Metric 4. Average order value

The average order value is an ecommerce website metric that displays the number of products your customers got during one shopping session on average. To get it simply add the total number of products you sold during a particular period, and divide the received number by the amount of shopping carts over the same period. Knowing one of these ecommerce key performance indicators allows you to monitor its change and find ways to raise it

To ease your ecommerce analytics process, we are presenting you with two additional metrics to help increase your average order value:

  • Product affinity

Product affinity Key Performance Indicator allows you to track which products are bought together. Paying attention to this metric allows to form and upgrade your existing cross-promotional strategies, and display other items your customers are likely to buy with a chosen product.

  • Product relationship

Product relationship ecommerce metric shows you the map of your visitor’s actions – which item is consecutively viewed after which one, which again – is a great help in constructing your cross-selling tactics.

Metric 5. Abandonment

Rather self-explanatory, abandonment is an ecommerce analytics metric which describes the number of people who were aimed to complete the purchasing process, but dropped out of the course and abandoned the decision to purchase and their shopping cart with it. The average online shopping cart abandonment rate for all ecommerce websites is 69.23% up to date, so don’t get discouraged for discovering and defining this number on your website.

Instead, use this metric to your advantage and enhance your ecommerce conversion rates by following all the steps of the sales funnel, and monitoring where you see the highest abandonment rates.

For instance, the buying flow of your ecommerce website can look something like this:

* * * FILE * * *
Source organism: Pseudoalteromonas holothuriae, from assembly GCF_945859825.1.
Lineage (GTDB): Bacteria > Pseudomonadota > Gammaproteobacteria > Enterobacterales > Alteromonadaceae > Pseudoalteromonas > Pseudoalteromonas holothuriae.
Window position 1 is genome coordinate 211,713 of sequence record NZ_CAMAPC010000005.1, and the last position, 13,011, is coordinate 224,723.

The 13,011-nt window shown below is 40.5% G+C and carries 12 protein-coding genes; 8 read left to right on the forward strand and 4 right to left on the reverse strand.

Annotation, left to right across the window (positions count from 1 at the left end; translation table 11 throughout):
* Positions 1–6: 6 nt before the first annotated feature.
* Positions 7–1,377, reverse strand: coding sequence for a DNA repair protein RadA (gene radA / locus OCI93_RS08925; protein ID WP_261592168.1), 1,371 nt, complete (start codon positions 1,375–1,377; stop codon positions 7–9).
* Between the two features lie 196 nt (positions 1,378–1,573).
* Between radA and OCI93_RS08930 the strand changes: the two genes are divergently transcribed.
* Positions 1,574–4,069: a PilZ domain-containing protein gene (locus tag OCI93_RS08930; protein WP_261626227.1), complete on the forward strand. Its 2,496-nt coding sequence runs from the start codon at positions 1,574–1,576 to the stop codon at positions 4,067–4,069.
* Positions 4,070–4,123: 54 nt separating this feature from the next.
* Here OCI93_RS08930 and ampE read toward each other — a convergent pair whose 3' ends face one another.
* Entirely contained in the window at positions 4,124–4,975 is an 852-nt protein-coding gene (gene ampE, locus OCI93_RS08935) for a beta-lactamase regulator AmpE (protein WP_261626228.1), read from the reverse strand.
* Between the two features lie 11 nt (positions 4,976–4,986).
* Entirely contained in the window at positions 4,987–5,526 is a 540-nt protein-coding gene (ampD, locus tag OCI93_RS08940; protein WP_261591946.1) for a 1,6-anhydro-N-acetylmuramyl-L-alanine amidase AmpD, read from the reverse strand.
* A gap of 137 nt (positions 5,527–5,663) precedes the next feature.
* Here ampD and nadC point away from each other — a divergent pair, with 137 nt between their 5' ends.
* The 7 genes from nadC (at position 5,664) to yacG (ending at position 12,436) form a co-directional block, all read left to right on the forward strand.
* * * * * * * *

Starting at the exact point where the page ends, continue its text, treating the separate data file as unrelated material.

• Visitor enters the product page
  • Visitor adds a product to the cart
  • Visitor reviews the cart
  • Visitor goes to the checkout page and enters address details
  • Visitor enters billing details
  • Visitor completes a purchase

After figuring out where your website visitors drop the most, you can focus on those previously blind spots and upgrade those areas to bring you even more ecommerce conversions.

Metric 6. Email Metrics

With the rise of all modern methods of acquiring customers, email marketing is still a king of the ecommerce industry kingdom. Email, according to the latest McKinskey study, is 40 times more effective at acquiring new customers than social media giants like Twitter or even Facebook. So don’t think of putting away your email marketing strategy any time soon.

Although we are all aware of how to measure the click-through and open rates with practically all email marketing programs providing this data, what we often don’t track is a click-through to revenue metric and then measure this number against the cost of unsubscribes.

To get more in-depth insights, you can determine how likely someone on your email list is to become a customer, and then assign them a value based on that. This ecommerce marketing tactic will give you additional puzzle pieces to the whole email marketing picture and provide additional info on how much average unsubscriber costs.